---50 opening scenes

---the spaces of Up

---"How many of the men and women who attend meetings about the kill lists have participated in Situation Room viewing of post-strike footage of the predator and drone raids? A retired senior intelligence officer said that some of those who have attended have wryly characterized it as watching 'snuff movies.'”

---Kurosawa: The Last Emperor

---In the Mood for Doyle

---"taxing the oil and gas industry does nothing but harm the country"

---the end credit sequence of The Dirties


---"The Last Letter"

---The World According to Koreeda Hirokazu

---Scorsese and the restoration of The Life and Death of Colonel Blimp

---trailers for We Steal Secrets, The Battery, Something in the Air, The ColonyTomorrow You're Gone, and Kick-Ass 2  

---Psycho's best shots

---Tina Fey revisits Sarah Palin

---Calum Marsh and Richard Brody intellectualize Spring Breakers as Dana Stevens eyes the exits

---"Programmers expect themselves to generate the same quality code at 2 a.m. as they did at 2 p.m. earlier—and are willing to medicate themselves in order to do so. Human investors compete with algorithms trading at ultrafast speeds and responding to our orders before they are even executed. Our digital competitors are quite literally trading in our future.

In each of these cases, the bloggers, designers, lovers, programmers, and investors all sacrifice their connection to real-world rhythms in order to match those dictated by their technologies. Reporters miss out on the actual news cycle and its ebb and flow of activity. Programmers work less efficiently by refusing to recognize naturally peak productive hours. Designers miss out on quite powerfully determinative cultural trends by focusing on the mediated responses of insomniac television viewers. Businesses ignore the natural ebb and flow of market cycles, and poison their own consumers by attempting to stimulate them all season, every season.

Imagine, instead of trying to ride roughshod over these cycles, actually using or even exploiting recent discoveries about our common neurochemical responses to the four-week lunar cycle. Each week, a different neurotransmitter seems to dominate. One week, acetylcholine emphasizes new social contacts. In the next, serotonin enhances productivity. In the third, increased dopamine emphasizes risk-taking and recreation. In the last, norepinephrine heightens our analytic skills. Instead of forcing or drugging ourselves to fight these patterns, we can engage them to enhance our results."  --Douglas Rushkoff

Sunday, March 17, 2013

Messing with the sacred: 8 notes on the betrayals of Disney's Oz the Great and Powerful

"[The 1939 Wizard of Oz is] sacred material to a lot of people, and they don't want their memories messed with."  --Sam Raimi [quoted in the March 8 Entertainment Weekly]

I was appalled by Oz the Great and Powerful and its many betrayals:

1) Disney first betrays L. Frank Baum, because, as Christy Mathers points out, all of his 17 Oz books had heroines for leads. Who does Disney replace Dorothy with as a female character? A china doll (Joey King) who clings to James Franco's leg at one point.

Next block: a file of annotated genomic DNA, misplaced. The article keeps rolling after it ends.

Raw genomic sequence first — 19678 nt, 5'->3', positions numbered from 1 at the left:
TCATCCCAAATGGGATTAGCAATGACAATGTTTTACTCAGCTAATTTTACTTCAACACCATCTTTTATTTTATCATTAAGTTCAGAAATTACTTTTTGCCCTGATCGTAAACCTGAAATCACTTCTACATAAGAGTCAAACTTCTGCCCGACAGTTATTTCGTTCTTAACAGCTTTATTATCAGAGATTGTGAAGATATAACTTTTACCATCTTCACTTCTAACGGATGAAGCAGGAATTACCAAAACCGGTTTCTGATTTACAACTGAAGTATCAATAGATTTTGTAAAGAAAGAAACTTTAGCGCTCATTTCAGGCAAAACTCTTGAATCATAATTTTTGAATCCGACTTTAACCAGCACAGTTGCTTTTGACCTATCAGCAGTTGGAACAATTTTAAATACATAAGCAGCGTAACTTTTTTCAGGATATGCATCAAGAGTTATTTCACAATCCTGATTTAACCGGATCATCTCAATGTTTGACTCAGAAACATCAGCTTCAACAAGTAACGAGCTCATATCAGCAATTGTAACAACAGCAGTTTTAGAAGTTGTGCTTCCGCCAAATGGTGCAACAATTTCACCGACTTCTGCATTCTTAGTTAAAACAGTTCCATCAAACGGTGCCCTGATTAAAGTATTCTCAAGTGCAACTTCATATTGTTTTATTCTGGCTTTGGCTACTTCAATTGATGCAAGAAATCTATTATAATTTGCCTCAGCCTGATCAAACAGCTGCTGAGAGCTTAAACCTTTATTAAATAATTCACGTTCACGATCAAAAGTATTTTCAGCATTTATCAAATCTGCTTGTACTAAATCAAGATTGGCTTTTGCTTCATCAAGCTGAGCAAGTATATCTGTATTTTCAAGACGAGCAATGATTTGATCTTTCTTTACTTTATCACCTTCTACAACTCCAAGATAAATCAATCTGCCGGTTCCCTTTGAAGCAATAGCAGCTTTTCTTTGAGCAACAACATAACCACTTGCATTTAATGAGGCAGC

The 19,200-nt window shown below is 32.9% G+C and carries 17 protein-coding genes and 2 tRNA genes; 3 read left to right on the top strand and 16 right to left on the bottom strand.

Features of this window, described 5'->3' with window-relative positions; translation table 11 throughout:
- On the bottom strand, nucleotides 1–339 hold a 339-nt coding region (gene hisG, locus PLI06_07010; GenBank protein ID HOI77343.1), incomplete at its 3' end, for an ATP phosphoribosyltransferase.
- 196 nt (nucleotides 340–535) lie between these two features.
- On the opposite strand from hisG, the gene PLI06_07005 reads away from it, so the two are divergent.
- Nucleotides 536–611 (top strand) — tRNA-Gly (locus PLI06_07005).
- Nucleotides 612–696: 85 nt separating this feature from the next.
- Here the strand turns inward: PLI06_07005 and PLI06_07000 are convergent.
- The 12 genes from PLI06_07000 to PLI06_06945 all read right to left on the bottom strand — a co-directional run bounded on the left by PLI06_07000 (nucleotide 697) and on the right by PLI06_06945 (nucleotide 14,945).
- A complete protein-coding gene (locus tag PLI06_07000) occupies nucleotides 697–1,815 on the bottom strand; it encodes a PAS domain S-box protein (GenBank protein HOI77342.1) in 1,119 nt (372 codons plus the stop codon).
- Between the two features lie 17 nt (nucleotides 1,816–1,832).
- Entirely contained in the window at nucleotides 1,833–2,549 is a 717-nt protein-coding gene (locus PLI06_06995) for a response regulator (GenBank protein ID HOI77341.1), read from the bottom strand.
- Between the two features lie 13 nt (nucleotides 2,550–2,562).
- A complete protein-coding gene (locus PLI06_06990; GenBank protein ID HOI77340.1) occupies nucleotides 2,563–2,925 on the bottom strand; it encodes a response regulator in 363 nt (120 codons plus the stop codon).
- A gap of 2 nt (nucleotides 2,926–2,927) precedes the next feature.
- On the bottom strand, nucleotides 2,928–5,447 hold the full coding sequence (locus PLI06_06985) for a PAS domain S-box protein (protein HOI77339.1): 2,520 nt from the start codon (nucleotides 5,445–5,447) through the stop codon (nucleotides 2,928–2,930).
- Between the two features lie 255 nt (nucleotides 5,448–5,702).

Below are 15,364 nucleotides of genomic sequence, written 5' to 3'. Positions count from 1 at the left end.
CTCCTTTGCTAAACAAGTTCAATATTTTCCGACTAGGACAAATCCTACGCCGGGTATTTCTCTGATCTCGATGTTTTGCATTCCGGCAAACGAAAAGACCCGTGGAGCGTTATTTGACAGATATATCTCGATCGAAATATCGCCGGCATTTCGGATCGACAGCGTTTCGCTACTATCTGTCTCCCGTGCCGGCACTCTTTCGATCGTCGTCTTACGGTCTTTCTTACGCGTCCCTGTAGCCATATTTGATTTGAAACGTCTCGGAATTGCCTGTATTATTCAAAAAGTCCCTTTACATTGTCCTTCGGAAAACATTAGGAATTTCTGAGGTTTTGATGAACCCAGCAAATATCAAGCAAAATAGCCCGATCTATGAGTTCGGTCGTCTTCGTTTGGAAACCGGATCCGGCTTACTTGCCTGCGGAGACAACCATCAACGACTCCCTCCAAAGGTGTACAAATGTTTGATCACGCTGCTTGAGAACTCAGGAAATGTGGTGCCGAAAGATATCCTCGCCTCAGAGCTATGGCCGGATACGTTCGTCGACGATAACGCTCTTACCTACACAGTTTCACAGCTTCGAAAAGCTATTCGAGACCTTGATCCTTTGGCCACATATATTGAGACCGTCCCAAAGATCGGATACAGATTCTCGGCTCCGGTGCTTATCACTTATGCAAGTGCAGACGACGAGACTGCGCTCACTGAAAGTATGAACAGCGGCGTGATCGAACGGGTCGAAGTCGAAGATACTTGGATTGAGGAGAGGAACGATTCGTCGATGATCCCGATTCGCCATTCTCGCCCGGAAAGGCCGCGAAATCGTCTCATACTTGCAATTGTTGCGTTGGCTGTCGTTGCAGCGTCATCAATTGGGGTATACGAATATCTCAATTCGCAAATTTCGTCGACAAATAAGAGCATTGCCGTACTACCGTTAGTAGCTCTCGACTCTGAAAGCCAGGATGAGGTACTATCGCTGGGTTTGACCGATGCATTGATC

2) Instead of having Dorothy as the lead, James Franco plays the "reluctant hero" who in no way deserves the acclaim that the "legend of Oz" bestows upon him. In the 1939 Wizard of Oz, the original Oz was a con man who had no dreams, as Franco says in the more recent version, of becoming a "great" man. As played by Frank Morgan, the original wizard is a common but charming low-rent hustler in Kansas and Oz alike. When Dorothy asks if she can join him in visiting the crown heads of Europe, he asks, startled, "You know any?" Later, in Oz, when Dorothy accuses him of being a "bad man," he replies, "I'm a very good man, just a very bad Wizard." Given how Toto will expose his media-created image of Oz by pulling back the curtain on his manipulations behind the scenes, it is essential that Professor Marvel remain a fraud so that Dorothy comes to realize "There's no place like home" on her own just as the tin man, the scarecrow, and the lion don't need a Wizard to make up for what they they believe they lack. I don't even want to think of how Franco's Oscar Diggs must self-actualize to turn his circus-performer self into Oz.

3) Toto has an astonishing amount of agency for a little dog, escaping from the wicked witch twice (if one counts her earlier version as Miss Gulch), leading the scarecrow, the tin man, and the lion to Dorothy in the Wicked Witch's castle, exposing the fraudulence of the Wizard, and, incidentally, causing the Wizard to float away on a balloon without Dorothy. By sitting on a tractor and holding out one paw, Toto almost steals the scene where Judy Garland sings "Over the Rainbow." In the new film, in Toto's stead, Disney computer-generates an insipid servile monkey sidekick named Finley, who stupidly pledges its service to Oscar, and carries Oscar's over-sized suitcase awkwardly around for much of the movie (an insult to the independence of monkeys everywhere). As a genuine yet also mildly subversive dog, Toto is much more compelling a creation than the sentimental monkey with the voice of Zach Braff.